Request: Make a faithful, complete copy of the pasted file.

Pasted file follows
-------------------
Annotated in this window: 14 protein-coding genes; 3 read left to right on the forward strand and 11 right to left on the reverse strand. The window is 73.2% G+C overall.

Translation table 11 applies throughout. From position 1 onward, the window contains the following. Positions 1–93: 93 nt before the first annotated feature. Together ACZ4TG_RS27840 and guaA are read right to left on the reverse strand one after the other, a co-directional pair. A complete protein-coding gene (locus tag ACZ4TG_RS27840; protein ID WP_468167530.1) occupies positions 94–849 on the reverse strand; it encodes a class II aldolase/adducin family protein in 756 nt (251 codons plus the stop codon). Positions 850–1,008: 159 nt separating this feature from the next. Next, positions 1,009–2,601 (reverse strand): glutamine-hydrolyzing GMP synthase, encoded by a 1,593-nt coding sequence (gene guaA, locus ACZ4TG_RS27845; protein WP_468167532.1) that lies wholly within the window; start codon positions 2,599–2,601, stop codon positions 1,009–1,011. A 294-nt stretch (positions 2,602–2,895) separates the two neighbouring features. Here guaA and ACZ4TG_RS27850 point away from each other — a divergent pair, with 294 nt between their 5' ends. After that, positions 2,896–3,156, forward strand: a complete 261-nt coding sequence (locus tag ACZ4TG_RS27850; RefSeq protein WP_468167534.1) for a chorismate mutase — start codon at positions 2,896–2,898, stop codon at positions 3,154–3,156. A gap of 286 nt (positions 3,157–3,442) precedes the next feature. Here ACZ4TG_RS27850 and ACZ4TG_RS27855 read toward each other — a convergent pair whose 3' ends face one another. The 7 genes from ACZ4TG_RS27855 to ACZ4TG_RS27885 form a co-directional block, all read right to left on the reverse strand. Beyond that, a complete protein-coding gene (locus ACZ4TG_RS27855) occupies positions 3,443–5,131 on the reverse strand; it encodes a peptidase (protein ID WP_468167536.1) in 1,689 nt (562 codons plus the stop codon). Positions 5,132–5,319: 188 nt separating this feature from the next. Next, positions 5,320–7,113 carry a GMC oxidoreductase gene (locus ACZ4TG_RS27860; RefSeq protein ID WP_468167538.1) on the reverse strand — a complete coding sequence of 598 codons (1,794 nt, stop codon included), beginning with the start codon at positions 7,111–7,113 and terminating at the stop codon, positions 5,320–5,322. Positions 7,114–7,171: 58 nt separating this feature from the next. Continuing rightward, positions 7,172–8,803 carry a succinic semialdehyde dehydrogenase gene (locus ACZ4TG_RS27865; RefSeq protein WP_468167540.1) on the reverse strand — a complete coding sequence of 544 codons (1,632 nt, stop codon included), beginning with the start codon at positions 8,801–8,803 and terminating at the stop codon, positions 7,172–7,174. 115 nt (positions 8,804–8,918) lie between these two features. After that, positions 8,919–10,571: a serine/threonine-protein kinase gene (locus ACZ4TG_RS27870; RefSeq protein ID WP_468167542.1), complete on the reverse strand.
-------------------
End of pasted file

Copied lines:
Annotated in this window: 14 protein-coding genes; 3 read left to right on the forward strand and 11 right to left on the reverse strand. The window is 73.2% G+C overall.

Translation table 11 applies throughout. From position 1 onward, the window contains the following. Positions 1–93: 93 nt before the first annotated feature. Together ACZ4TG_RS27840 and guaA are read right to left on the reverse strand one after the other, a co-directional pair. A complete protein-coding gene (locus tag ACZ4TG_RS27840; protein ID WP_468167530.1) occupies positions 94–849 on the reverse strand; it encodes a class II aldolase/adducin family protein in 756 nt (251 codons plus the stop codon). Positions 850–1,008: 159 nt separating this feature from the next. Next, positions 1,009–2,601 (reverse strand): glutamine-hydrolyzing GMP synthase, encoded by a 1,593-nt coding sequence (gene guaA, locus ACZ4TG_RS27845; protein WP_468167532.1) that lies wholly within the window; start codon positions 2,599–2,601, stop codon positions 1,009–1,011. A 294-nt stretch (positions 2,602–2,895) separates the two neighbouring features. Here guaA and ACZ4TG_RS27850 point away from each other — a divergent pair, with 294 nt between their 5' ends. After that, positions 2,896–3,156, forward strand: a complete 261-nt coding sequence (locus tag ACZ4TG_RS27850; RefSeq protein WP_468167534.1) for a chorismate mutase — start codon at positions 2,896–2,898, stop codon at positions 3,154–3,156. A gap of 286 nt (positions 3,157–3,442) precedes the next feature. Here ACZ4TG_RS27850 and ACZ4TG_RS27855 read toward each other — a convergent pair whose 3' ends face one another. The 7 genes from ACZ4TG_RS27855 to ACZ4TG_RS27885 form a co-directional block, all read right to left on the reverse strand. Beyond that, a complete protein-coding gene (locus ACZ4TG_RS27855) occupies positions 3,443–5,131 on the reverse strand; it encodes a peptidase (protein ID WP_468167536.1) in 1,689 nt (562 codons plus the stop codon). Positions 5,132–5,319: 188 nt separating this feature from the next. Next, positions 5,320–7,113 carry a GMC oxidoreductase gene (locus ACZ4TG_RS27860; RefSeq protein ID WP_468167538.1) on the reverse strand — a complete coding sequence of 598 codons (1,794 nt, stop codon included), beginning with the start codon at positions 7,111–7,113 and terminating at the stop codon, positions 5,320–5,322. Positions 7,114–7,171: 58 nt separating this feature from the next. Continuing rightward, positions 7,172–8,803 carry a succinic semialdehyde dehydrogenase gene (locus ACZ4TG_RS27865; RefSeq protein WP_468167540.1) on the reverse strand — a complete coding sequence of 544 codons (1,632 nt, stop codon included), beginning with the start codon at positions 8,801–8,803 and terminating at the stop codon, positions 7,172–7,174. 115 nt (positions 8,804–8,918) lie between these two features. After that, positions 8,919–10,571: a serine/threonine-protein kinase gene (locus ACZ4TG_RS27870; RefSeq protein ID WP_468167542.1), complete on the reverse strand.